- By receiving and reading the report from Meltwater, the end user will be making a copy of the relevant publisher's headline and part of the article. The end user will also be in possession of an infringing copy. By forwarding on copies of the report to other people, the customer will be issuing further copies. These are all potentially infringing acts. The situation is not comparable with the old press cuttings business model where there was only one copy inherent in the process which had to be licensed. The electronic business model involves the creation of multiple copies, all of which must be licensed.
- The terms and conditions of some of the publishers' websites stipulate that paid for media monitoring services and their customers require a licence to use the content. The publishers’ argument is that without a licence, use of the content is infringing and in breach of contract (on the basis of the terms and conditions of the website). Proudman J commented that she had not been taken to any authority on the effect of incorporation of terms and conditions through small type. Unfortunately, the judge does not come to a decision on whether the publishers’ terms and conditions were binding on Meltwater, such that a contract existed between them. However, it seems unlikely that there would be a contract unless users of the website are required to actively confirm they have read the terms and conditions before accessing material on the relevant website.
- When an end user clicks on a link included in a Meltwater report, a copy of the article appears on his or her computer. The judge commented "it seems to me that in principle copying by an End User without a licence through a direct Link is more likely than not to infringe copyright.” She does not explore Meltwater's liability for providing the link. However, there would seem to be an argument here that Meltwater authorises infringement by providing a link to its customers. This is a particularly interesting finding, suggesting that users of the internet can find themselves inadvertently infringing copyright by clicking on links to websites which they do not have express or implied permission to access. In the majority of cases, it is likely that a publisher of a website grants the public an implied licence to access its content. Where there is likely to be an issue is where a link bypasses a paywall or registration process. It is expected that the Court of Appeal will give clearer guidance on this issue.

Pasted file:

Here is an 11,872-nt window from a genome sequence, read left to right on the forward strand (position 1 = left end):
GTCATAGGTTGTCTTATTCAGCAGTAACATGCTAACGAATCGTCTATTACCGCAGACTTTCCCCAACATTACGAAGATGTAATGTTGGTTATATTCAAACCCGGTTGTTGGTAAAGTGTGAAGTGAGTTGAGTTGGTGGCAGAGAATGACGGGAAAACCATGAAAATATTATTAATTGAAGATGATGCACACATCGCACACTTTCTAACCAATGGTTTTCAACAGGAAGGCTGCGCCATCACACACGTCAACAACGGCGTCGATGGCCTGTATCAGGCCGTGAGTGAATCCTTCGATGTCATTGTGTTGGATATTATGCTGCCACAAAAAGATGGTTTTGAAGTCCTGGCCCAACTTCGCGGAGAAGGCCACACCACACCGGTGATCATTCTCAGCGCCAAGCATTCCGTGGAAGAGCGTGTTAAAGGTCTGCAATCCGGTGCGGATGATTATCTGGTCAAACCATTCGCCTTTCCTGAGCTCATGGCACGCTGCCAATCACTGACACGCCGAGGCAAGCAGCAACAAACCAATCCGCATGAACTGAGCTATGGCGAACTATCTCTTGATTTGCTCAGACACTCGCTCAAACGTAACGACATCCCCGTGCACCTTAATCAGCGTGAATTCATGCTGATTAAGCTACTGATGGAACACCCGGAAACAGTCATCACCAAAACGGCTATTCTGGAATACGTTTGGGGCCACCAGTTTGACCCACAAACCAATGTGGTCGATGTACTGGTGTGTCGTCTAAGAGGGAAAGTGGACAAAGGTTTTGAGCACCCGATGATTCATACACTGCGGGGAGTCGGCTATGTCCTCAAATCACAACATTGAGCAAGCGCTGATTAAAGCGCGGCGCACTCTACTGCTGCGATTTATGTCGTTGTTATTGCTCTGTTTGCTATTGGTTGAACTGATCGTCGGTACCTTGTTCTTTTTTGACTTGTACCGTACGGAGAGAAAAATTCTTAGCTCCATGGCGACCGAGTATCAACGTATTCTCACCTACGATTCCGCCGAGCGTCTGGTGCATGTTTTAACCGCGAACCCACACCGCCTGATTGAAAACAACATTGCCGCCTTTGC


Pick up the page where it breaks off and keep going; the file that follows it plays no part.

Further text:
Like all those in the news and news aggregation industry, we await the Court of Appeal’s decision later this year with interest. If the Court of Appeal endorses the High Court’s decision, Meltwater’s customers will find themselves paying both Meltwater and the NLA for monitoring reports.
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1Infopaq International v Danske Dagblades Forening  FSR 495 – In that case, the ECJ concluded that copying of an extract of 11 consecutive words from an article constitutes reproduction in part for the purposes of Article 2 of the InfoSoc Directive, provided that those words had the necessary quality of originality. In that case the monitoring report contained only the search term and the five preceding and five subsequent words, the equivalent of the hit extract in the present case with no headline and no opening text.
Read about the NLA v Meltwater litigation - we explain what it's all about and the lessons learned so far.
"It seems to me that in principle copying by an End User without a licence through a direct Link is more likely than not to infringe copyright." Mrs Justice Proudman